The cruisers' armament also included four 47-mm (3-pound) Hotchkiss Mk II L40 salute guns and 8-12 7,62-mm Lewis machine guns.

There was also a traditionally strong torpedo weapon for British ships. Eight 533-mm torpedo tubes in two four-pipe QRII rotary launchers, first used on such large ships, were located on the main deck on both sides under the main anti-aircraft artillery platform.

The armament consisted of torpedoes Mk.V, which at a speed of 25 knots had a range of 12 m and a warhead weight of 800 kg. For the Australian cruisers used more modern torpedoes Mk.VII, which at a speed of 227 knots had a range of 35 15 m and 300 kg of explosives.

The project provided equipment for reloading the TA, but in fact it was not installed on any of the cruisers. That is, the ammunition consisted of eight torpedoes.


Aviation


As a result, they shoved it all the same. And all the cruisers received an SIIL (Slider MkII Light) light swivel catapult, behind the third chimney.

The seaplanes were first Fairey "Flycatcher", and then they were replaced by Hawker "Osprey".


Cranes located on the starboard side were used to lift the aircraft from the water and mount it on the catapult.

Of course, throughout the entire service of ships, weapons underwent various modernizations. This was especially true of anti-aircraft weapons. By the beginning of World War II, nevertheless, the old Vickers automatic guns had been replaced by “gun-pumps” of eight barrels, placing them on platforms on either side of the first chimney.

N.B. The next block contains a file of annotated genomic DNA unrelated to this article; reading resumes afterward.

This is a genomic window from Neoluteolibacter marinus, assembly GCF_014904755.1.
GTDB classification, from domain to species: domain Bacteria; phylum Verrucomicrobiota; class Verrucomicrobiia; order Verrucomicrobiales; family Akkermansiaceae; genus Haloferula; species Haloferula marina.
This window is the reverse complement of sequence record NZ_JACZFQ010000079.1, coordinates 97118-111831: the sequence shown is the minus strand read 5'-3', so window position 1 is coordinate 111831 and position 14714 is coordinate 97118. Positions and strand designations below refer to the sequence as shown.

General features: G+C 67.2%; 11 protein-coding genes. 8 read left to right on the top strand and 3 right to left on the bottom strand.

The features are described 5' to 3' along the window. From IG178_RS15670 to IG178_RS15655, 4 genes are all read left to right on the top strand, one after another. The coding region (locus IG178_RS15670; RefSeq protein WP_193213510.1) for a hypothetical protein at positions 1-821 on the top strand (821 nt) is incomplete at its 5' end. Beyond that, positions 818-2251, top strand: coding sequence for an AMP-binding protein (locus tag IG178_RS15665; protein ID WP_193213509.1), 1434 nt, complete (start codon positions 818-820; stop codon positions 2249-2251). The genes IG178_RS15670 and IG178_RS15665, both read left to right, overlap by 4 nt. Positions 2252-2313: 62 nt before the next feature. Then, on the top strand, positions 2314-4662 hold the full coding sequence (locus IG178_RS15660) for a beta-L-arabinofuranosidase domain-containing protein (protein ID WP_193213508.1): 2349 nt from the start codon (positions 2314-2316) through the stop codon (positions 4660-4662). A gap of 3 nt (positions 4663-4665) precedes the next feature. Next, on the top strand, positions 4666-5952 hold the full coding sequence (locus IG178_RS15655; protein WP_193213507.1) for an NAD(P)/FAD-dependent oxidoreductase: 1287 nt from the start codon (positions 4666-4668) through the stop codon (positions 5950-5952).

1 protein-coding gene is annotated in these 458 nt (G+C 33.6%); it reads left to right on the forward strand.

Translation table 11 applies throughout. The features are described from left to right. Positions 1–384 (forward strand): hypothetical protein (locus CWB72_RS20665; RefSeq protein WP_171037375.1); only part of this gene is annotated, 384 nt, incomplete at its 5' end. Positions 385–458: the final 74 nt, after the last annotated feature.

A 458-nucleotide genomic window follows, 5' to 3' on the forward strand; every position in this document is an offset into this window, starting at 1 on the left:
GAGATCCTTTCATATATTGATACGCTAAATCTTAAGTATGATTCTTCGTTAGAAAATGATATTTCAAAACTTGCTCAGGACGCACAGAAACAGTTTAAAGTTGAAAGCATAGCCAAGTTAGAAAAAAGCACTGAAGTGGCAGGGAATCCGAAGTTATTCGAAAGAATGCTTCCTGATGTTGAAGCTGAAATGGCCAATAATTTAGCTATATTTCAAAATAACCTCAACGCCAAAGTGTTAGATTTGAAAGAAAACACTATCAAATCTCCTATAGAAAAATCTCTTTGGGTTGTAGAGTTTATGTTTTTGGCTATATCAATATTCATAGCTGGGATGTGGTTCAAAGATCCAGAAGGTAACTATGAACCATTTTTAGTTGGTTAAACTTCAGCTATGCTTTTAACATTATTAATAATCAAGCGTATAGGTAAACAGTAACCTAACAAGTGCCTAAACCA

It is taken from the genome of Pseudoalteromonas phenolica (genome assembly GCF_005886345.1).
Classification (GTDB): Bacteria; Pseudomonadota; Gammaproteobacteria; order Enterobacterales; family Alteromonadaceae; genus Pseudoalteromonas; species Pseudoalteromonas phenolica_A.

And on the roofs of the seaplane hangars, the 12,7 mm Vickers MkIII / MkI machine guns were registered.


Over time, torpedo tubes were dismantled on all ships.

Vickers' large-caliber machine guns were removed in 1942-1943 (only Cornwall and Canberra preserved them), and back in 1941 the armament of cruisers with single-barrel 20-mm Oerlikon MkIV anti-aircraft guns was launched. Since 1943, the same anti-aircraft guns were installed, but in a twin version, and in 1945 the number of Erlikons on ships already reached 12-18.

True, in the realities of that war it was still not enough. And after the Japanese pilots effortlessly got rid of the Cornwall and Dorsetshire, the armament of the ships was anti-aircraft weapons small caliber was still found to be unsatisfactory. The British began to dismantle useless airborne weapons, while increasing the number of anti-aircraft barrels.

By mid-1943, only cranes remained on the “Kentes” of aviation equipment, which now served to lift boats and powerboats.

Radar


The first Kent type cruiser on which radar equipment was installed was the Suffolk. In early 1941, a Type 279 airborne detection radar was mounted on it, the antennas of which were mounted on the tops of the masts. This radar, operating in the 7-meter range and put into service in 1940, paid for itself during the battle in the Danish Strait. It was Suffolk with the help of radar that discovered the dribbling Bismarck and brought everyone else to it.

The idea "went", and the cruisers began to receive radars type 281, 273, 284 and 285.